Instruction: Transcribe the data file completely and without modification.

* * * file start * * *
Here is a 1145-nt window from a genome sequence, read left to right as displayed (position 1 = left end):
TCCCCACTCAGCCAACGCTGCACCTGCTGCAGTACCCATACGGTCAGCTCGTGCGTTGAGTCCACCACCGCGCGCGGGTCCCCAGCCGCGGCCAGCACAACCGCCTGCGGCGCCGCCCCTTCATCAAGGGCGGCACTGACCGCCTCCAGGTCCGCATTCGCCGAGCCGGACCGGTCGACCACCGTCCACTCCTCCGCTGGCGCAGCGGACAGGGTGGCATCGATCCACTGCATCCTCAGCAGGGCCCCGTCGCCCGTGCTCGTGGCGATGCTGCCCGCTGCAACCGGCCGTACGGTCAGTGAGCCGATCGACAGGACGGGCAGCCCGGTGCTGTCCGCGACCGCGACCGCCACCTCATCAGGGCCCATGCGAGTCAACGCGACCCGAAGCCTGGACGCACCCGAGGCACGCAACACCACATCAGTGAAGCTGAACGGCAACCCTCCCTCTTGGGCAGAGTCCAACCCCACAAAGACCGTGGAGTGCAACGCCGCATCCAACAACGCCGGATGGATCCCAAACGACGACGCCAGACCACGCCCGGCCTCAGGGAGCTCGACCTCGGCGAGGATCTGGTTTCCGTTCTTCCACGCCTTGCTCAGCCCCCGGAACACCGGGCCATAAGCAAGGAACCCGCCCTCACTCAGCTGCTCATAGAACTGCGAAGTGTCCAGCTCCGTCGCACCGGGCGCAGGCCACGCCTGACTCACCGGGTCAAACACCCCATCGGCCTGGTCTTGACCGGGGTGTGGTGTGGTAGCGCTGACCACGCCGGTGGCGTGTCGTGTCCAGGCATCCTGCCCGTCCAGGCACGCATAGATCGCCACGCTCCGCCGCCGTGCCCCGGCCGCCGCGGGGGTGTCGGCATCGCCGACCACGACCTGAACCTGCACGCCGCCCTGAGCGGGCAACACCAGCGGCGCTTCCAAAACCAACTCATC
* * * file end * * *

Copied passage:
Here is a 1145-nt window from a genome sequence, read left to right as displayed (position 1 = left end):
TCCCCACTCAGCCAACGCTGCACCTGCTGCAGTACCCATACGGTCAGCTCGTGCGTTGAGTCCACCACCGCGCGCGGGTCCCCAGCCGCGGCCAGCACAACCGCCTGCGGCGCCGCCCCTTCATCAAGGGCGGCACTGACCGCCTCCAGGTCCGCATTCGCCGAGCCGGACCGGTCGACCACCGTCCACTCCTCCGCTGGCGCAGCGGACAGGGTGGCATCGATCCACTGCATCCTCAGCAGGGCCCCGTCGCCCGTGCTCGTGGCGATGCTGCCCGCTGCAACCGGCCGTACGGTCAGTGAGCCGATCGACAGGACGGGCAGCCCGGTGCTGTCCGCGACCGCGACCGCCACCTCATCAGGGCCCATGCGAGTCAACGCGACCCGAAGCCTGGACGCACCCGAGGCACGCAACACCACATCAGTGAAGCTGAACGGCAACCCTCCCTCTTGGGCAGAGTCCAACCCCACAAAGACCGTGGAGTGCAACGCCGCATCCAACAACGCCGGATGGATCCCAAACGACGACGCCAGACCACGCCCGGCCTCAGGGAGCTCGACCTCGGCGAGGATCTGGTTTCCGTTCTTCCACGCCTTGCTCAGCCCCCGGAACACCGGGCCATAAGCAAGGAACCCGCCCTCACTCAGCTGCTCATAGAACTGCGAAGTGTCCAGCTCCGTCGCACCGGGCGCAGGCCACGCCTGACTCACCGGGTCAAACACCCCATCGGCCTGGTCTTGACCGGGGTGTGGTGTGGTAGCGCTGACCACGCCGGTGGCGTGTCGTGTCCAGGCATCCTGCCCGTCCAGGCACGCATAGATCGCCACGCTCCGCCGCCGTGCCCCGGCCGCCGCGGGGGTGTCGGCATCGCCGACCACGACCTGAACCTGCACGCCGCCCTGAGCGGGCAACACCAGCGGCGCTTCCAAAACCAACTCATC